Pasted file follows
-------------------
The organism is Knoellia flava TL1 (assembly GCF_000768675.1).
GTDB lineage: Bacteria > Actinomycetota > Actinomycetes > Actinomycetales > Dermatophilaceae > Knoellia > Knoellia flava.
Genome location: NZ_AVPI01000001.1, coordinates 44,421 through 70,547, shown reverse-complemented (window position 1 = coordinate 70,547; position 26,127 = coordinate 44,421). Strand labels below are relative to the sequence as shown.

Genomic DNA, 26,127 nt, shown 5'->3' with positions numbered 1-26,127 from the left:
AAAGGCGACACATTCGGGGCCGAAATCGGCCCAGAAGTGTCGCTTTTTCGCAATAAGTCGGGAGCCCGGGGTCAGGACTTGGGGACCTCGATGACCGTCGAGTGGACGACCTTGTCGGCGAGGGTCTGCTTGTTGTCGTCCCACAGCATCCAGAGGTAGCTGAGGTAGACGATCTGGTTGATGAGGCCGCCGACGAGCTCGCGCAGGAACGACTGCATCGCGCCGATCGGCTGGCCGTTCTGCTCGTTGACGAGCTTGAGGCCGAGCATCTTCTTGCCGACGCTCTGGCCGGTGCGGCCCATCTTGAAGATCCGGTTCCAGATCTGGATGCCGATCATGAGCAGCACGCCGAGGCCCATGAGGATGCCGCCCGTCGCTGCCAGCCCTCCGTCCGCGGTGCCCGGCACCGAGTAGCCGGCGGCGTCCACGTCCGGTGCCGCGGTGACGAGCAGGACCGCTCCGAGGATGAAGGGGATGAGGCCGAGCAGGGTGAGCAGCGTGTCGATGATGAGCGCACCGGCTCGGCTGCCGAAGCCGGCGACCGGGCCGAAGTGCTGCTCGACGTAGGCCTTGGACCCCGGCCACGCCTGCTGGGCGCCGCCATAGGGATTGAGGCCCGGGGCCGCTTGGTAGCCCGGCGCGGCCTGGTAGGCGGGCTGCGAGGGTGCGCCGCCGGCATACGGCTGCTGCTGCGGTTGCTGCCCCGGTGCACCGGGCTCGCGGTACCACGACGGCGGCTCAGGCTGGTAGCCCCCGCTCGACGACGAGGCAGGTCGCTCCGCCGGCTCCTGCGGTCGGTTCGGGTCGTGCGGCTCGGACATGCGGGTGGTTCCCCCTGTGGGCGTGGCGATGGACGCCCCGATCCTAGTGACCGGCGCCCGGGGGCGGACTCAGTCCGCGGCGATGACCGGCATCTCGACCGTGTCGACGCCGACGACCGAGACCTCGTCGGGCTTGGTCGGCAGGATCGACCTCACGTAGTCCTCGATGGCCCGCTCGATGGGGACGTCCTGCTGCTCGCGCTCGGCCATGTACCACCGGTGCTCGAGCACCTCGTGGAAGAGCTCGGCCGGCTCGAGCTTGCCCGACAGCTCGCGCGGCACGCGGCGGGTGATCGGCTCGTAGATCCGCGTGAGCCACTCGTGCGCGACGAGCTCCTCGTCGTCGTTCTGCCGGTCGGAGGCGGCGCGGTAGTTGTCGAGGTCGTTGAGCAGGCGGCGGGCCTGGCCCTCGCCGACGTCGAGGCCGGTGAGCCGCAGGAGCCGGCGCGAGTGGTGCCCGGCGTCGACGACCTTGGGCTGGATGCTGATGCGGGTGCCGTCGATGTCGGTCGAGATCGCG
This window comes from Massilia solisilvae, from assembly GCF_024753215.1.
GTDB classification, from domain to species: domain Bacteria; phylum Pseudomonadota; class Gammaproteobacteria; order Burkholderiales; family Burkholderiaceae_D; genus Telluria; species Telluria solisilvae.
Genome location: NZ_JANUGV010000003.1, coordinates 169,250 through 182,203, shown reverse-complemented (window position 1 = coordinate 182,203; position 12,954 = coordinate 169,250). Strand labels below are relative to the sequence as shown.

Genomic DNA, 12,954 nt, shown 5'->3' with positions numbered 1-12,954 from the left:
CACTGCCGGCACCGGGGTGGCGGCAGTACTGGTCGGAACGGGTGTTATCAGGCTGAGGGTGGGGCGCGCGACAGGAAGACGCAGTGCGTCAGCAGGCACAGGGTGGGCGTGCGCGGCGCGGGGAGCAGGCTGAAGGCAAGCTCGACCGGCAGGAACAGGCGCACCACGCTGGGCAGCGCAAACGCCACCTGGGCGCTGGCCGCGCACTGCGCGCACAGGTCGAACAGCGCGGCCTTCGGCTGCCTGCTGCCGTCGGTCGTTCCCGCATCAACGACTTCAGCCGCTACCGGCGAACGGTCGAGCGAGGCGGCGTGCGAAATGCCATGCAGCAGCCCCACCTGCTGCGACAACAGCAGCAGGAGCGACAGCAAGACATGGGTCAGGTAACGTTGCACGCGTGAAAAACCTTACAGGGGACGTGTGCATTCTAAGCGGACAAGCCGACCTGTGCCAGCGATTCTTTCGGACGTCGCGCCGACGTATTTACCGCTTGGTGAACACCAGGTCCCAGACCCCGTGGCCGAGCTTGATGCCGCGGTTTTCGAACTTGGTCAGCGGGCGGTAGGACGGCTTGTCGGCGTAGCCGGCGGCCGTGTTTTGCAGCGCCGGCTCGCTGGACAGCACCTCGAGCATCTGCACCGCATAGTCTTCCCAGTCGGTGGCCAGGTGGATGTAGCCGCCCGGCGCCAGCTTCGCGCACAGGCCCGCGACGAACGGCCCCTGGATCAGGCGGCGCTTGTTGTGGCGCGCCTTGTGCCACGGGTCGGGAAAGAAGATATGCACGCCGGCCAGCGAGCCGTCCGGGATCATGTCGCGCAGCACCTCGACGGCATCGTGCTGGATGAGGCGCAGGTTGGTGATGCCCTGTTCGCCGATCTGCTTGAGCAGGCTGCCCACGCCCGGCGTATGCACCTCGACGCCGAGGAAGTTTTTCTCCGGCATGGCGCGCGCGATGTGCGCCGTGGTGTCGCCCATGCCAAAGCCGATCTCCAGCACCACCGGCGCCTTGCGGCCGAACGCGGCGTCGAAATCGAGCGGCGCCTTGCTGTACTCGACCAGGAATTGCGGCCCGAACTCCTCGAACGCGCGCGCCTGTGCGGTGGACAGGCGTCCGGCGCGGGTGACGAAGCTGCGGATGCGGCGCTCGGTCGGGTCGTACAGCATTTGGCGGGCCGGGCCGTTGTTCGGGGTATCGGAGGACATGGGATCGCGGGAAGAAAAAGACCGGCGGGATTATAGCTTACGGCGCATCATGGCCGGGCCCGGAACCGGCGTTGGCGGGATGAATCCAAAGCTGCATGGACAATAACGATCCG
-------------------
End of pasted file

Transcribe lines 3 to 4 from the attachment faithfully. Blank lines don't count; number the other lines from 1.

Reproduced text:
Genome location: NZ_AVPI01000001.1, coordinates 44,421 through 70,547, shown reverse-complemented (window position 1 = coordinate 70,547; position 26,127 = coordinate 44,421). Strand labels below are relative to the sequence as shown.

Genomic DNA, 26,127 nt, shown 5'->3' with positions numbered 1-26,127 from the left: